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28/11/2012 10:40:52 AM
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Publish Date28/11/2012 10:40:52 AM
Last Update28/11/2012 11:06:43 AM
Apple Inc. has fired the manager who oversaw its mobile maps service after the fiasco the glitch-ridden program has caused to buyers of the all-new iPhone 5.
Eddy Cue, Apple`s senior vice president, took over Maps and Siri after he fired Richard Williamson, the man in charge of the Maps dept.
The new Maps app has been plagued by problems ever since its introduction in iOS 6. Cue, according to a report issued by Apple following the Biz breaking news, is seeking out mapping experts as well as trying to get TomTom NV to fix the landmark and navigation data.
Apple, now world`s leading smartphone and tablet maker by market value, had decided to ditch Google Maps for its own version of the service, thanks to its acquisition of mapping firm C3 Technologies. Nonetheless, the move turned out quite controversial; the faulty Apple software was just not ready for primetime, giving users incorrect addresses, for example, or sending them across water, or listing businesses that haven’t existed for years.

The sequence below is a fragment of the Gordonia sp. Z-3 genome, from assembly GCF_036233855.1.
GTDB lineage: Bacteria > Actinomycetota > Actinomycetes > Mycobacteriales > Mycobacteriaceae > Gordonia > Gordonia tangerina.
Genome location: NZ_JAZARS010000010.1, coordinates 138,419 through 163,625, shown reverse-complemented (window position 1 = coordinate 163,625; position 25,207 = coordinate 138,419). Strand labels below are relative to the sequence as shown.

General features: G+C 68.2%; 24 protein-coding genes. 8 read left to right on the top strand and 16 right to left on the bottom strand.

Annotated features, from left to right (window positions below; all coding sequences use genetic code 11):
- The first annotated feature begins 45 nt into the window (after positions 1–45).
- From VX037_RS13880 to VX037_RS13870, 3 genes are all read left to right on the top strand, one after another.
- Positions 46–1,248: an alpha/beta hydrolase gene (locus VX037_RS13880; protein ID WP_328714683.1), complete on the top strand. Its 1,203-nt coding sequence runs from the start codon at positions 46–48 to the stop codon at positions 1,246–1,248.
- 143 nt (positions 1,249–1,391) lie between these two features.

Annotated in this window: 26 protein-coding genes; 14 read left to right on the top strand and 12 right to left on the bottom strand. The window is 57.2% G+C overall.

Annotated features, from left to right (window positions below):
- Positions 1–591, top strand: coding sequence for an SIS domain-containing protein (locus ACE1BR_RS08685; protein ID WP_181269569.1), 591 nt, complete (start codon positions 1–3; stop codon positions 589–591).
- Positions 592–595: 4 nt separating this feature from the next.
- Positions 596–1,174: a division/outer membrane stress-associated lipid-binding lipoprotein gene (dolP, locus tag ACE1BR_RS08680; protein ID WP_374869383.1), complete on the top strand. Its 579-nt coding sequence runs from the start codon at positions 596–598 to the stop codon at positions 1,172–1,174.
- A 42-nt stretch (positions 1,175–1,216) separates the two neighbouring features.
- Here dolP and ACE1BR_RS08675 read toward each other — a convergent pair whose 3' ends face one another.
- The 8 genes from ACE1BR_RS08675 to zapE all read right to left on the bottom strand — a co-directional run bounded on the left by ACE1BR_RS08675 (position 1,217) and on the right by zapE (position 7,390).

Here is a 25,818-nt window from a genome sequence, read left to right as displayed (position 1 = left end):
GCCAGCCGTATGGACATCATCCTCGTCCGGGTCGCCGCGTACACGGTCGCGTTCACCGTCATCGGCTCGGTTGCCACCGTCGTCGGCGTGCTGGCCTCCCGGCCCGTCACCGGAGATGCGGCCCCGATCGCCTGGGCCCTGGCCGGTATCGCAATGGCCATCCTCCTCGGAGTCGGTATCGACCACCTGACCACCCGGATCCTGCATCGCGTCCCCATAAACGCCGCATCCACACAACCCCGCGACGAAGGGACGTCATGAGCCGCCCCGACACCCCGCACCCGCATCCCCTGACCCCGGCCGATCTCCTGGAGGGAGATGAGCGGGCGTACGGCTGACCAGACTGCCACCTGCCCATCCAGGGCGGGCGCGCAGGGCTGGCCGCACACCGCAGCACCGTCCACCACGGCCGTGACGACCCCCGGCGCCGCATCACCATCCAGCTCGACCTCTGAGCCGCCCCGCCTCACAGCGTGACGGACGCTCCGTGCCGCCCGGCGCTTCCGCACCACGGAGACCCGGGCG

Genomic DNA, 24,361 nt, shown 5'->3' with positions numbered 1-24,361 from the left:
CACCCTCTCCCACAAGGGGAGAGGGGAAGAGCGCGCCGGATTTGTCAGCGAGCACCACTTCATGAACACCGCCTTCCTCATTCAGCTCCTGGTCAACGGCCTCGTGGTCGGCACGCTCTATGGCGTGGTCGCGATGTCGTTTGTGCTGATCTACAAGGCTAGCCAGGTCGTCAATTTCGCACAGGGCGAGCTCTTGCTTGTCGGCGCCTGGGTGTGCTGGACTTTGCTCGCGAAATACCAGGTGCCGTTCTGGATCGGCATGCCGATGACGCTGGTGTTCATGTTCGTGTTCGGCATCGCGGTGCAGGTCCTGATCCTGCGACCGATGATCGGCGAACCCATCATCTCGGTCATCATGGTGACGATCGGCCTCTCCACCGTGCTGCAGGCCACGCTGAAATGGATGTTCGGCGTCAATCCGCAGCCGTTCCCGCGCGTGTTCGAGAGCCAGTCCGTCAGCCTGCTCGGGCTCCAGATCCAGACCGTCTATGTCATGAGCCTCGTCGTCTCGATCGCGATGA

The community of smartphone technicians, experts, observers and users criticized the product to the point of mocking it on social networks and comedy, just for fun, websites such as 9gag.com. People attacked – bantering mind you – the product from all possible openings with every joke that came up to their minds.
This has led, and in a rare move, CEO Tim Cook to offer a nation-wide apology and previous iOS head Scott Forstall to step down. Other news feeds say that Forstall was fired because he refused to sign an apology over the mapping issue.
"At Apple, we strive to make world-class products that deliver the best experience possible to our customers," Cook said. "With the launch of our new Maps last week, we fell short on this commitment. We are extremely sorry for the frustration this has caused our customers and we are doing everything we can to make Maps better."
Let`s not carry things so far into "bad" because, on a diplomatic level, the app may have inadvertently provided a solution to China and Japan on disputed territories. When a user searches for the Tokyo-controlled Senkaku Islands in the East China Sea, claimed by Beijing under the name Diaoyu, two sets of the islands appear alongside each other. There, problem solved.
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